‘Star Wars: The Mandalorian’ S3: “The Mines of Mandalore”: Everything We Noticed
This week Din and Grogu make it to Mandalore to get to the bottom of some myths and be redeemed in the Mines.
This week on The Mandalorian, Din Djarin finally travels to Mandalore to see the planet’s destruction for himself and find the Mines. We’ve been waiting for this return to Mandalore for a long time, and the episode was unsurprisingly full of callbacks and references to years-old versions of the galaxy we’ve seen before.
In order to unpack the Easter Eggs and references we saw, we will have to spoil large portions of this week’s episode. If you haven’t watched yet, proceed at your own risk.
At the beginning of the episode, Din returns to Tatooine to pay Peli Motto a visit and hopefully get a droid part for IG-11. She’s running a few speeder scams and doesn’t have the part is needs but does sell him on an astromech. We’ll get to the astromech in a few moments, but first let’s talk about the day Din and Grogu arrive; it’s Boonta Eve.
Bookta Week is a yearly week-long festival celebrated by all species on Tatooine. There is usually a podrace on Boonta Eve known as the Boonta Eve. And many years prior to Din’s visit, Anakin Skywalker won the Boonta Eve podrace.
Grogu’s Force Powers
Grogu’s powers are growing every day and we saw quite a bit of that this week in his for throws, natural penchant for navigation, and his Force flips and jumps. And all of these are very reminiscent of his own very brief Jedi master, Luke Skywalker. But it is also hard not to see Yoda in Grogu’s miniature muppet flips.
After looking for a part for IG-11, Peli sends Din off with an R5-D4 astromech. And this little droid may look familiar to you if you’ve been paying attention since A New Hope. When Luke was first shopping for a droid for his family moisture farm he almost purchased an R5, but since that droid had a bad motivator Luke took R2-D2 (and C-3PO) instead and the rest is history.
In the anthology book, From A Certain Point of View, it’s revealed that this R5 droid sabotaged his own motivator on purpose so Luke would take R2 instead.
Is this the same R5-D4 droid? Maybe. I imagine there are a lot of droids on Tatooine.
Ruins of Sundari
We see quite a bit of the former city of Sundari, both when Din and Grogu first get there and then again when Grogu returns with Bo-Katan. And while we see very little in the way of specific and recognizable ruins from our trips here in The Clone Wars, it is easy to see that these are the same cities. The round foundation of the dome that once protected the city is still easily recognizable. And once they get underground, the architecture and general city layout are all very much of Sundari.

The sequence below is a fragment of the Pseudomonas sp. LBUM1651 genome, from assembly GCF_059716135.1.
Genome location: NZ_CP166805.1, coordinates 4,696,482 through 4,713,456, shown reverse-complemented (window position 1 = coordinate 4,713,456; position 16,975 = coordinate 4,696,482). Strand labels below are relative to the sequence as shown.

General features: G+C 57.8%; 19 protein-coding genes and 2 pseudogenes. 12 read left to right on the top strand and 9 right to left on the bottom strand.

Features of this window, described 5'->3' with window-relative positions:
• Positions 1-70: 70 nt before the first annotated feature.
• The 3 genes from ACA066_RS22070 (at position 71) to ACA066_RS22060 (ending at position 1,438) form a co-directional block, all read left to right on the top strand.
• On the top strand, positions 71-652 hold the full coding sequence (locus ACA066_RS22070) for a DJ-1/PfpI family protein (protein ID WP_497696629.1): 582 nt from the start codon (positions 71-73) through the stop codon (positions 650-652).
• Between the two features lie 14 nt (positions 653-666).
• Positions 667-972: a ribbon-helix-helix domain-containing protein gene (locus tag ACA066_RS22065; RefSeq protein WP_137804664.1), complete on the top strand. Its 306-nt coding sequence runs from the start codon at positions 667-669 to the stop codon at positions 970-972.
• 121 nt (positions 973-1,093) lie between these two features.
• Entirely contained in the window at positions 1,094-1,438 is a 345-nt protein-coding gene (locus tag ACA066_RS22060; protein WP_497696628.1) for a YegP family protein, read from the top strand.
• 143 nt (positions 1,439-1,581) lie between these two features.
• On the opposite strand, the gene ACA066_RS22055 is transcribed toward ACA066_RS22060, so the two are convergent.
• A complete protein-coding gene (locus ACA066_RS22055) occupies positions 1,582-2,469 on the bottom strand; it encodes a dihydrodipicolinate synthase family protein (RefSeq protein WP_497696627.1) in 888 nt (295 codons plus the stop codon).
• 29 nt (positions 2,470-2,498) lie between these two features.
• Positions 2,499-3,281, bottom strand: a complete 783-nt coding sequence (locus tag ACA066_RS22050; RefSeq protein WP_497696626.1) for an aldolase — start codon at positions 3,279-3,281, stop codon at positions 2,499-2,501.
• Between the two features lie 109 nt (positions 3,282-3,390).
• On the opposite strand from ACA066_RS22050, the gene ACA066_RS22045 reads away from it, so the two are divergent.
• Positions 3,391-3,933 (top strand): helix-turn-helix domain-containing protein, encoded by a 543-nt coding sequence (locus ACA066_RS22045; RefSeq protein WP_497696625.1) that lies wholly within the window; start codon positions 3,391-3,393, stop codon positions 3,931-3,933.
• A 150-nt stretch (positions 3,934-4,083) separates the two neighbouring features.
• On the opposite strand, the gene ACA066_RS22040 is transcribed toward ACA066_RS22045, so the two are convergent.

Bo-Katan’s Jedi Friends
While trying to reassure a nervous Grogu, Bo-Katan references the before-times, when the Empire didn’t yet exist and Mandalorians and Jedi could even sometimes get along. She mentions her own Jedi acquaintances. You may remember from The Clone Wars that Bo-Katan had a strained-but-usually-relatively-friendly relationship with Ahsoka Tano, Obi-Wan Kenobi, and Anakin Skywalker, even allying with them when the need arose.
In the final scene of the episode, Din makes it to the Mines of Mandalore to bathe in the waters and recite the creed. Only halfway through he is dragged under the water and must be rescued by Bo-Katan. On their way back up we see the huge face of the legendary Mythosaur. Once the apex predator of Mangalore they were thought to be extinct. The Mythosaur skull serves as the symbol of the Mandalorian people. And there is one, very much not extinct, living in the very Mines Din had to visit to redeem himself.
What did you think of this week’s episode of The Mandalorian? Did you notice any Easter eggs or details that we missed? Do you think it’s weird that we, as the audience, have spent so much time on Tatooine that we’ve seen the same holiday celebrated twice? Let us know in the comments!
May The Force Be With You, Adventurers!